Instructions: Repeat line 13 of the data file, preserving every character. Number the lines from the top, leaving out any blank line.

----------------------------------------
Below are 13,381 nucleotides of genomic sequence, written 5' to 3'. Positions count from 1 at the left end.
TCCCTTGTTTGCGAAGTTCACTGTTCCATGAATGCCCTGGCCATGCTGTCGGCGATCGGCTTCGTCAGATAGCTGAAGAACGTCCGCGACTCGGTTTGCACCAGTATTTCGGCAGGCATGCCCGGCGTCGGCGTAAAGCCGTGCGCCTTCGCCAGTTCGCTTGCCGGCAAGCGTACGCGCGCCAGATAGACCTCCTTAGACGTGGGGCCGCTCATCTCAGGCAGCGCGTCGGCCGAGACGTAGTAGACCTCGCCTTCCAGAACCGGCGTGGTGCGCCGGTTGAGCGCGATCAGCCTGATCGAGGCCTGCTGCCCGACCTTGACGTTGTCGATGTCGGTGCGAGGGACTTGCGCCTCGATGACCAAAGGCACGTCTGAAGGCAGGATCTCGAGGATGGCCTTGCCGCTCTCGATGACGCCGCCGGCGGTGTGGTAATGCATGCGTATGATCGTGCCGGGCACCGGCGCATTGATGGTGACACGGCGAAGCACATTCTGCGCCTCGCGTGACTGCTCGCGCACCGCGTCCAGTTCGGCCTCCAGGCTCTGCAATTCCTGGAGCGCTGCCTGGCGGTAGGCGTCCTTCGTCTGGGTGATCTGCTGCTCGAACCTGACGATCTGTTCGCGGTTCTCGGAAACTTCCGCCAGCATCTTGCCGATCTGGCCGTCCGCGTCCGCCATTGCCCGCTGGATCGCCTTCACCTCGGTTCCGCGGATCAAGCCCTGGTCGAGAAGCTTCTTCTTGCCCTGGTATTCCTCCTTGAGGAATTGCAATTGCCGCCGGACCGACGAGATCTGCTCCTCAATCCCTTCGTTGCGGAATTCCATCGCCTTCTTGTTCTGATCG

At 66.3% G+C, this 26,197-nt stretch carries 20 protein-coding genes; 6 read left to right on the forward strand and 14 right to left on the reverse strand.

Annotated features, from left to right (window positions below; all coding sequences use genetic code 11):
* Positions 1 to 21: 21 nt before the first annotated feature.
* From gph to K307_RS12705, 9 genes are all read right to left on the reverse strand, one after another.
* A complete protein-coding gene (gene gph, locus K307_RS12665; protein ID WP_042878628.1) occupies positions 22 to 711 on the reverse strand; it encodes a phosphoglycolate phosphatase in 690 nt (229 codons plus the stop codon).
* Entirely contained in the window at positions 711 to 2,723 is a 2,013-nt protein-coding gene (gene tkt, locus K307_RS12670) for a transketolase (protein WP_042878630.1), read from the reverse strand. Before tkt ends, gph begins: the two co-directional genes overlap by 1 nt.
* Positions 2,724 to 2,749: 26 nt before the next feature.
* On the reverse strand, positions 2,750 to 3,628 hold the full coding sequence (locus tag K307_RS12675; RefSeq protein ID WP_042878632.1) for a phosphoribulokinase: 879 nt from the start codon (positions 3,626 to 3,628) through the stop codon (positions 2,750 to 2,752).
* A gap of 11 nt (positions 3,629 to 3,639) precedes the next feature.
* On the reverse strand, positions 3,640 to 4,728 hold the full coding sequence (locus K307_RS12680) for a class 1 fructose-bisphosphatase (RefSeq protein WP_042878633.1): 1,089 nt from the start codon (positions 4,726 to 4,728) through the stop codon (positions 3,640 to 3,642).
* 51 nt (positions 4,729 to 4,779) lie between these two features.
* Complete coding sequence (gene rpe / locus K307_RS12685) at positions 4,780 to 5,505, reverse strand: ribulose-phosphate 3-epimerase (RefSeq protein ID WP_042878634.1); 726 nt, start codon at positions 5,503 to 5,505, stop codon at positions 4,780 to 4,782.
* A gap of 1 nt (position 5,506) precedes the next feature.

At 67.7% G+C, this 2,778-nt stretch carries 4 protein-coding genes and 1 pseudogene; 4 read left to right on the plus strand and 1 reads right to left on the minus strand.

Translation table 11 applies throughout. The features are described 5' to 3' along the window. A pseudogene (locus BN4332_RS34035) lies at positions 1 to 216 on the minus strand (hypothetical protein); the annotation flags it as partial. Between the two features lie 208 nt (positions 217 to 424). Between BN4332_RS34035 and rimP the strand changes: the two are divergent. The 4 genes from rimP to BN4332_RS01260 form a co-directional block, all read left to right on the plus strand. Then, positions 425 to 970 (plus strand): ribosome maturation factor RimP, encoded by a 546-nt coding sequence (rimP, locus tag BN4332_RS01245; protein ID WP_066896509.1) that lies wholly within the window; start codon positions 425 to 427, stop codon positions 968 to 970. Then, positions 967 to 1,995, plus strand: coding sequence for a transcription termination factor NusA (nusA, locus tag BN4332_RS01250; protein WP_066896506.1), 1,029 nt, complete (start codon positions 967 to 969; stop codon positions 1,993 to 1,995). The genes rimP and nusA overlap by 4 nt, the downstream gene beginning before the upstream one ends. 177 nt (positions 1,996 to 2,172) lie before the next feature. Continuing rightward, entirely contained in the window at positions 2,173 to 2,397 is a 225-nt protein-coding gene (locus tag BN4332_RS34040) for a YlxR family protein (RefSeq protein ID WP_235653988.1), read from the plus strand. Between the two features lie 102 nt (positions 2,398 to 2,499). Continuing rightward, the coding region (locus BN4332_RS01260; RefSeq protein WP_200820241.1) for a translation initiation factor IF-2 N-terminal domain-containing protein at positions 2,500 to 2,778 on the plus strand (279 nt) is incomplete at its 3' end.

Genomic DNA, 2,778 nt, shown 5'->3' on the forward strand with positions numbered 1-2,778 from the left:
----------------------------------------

* 51 nt (positions 4,729 to 4,779) lie between these two features.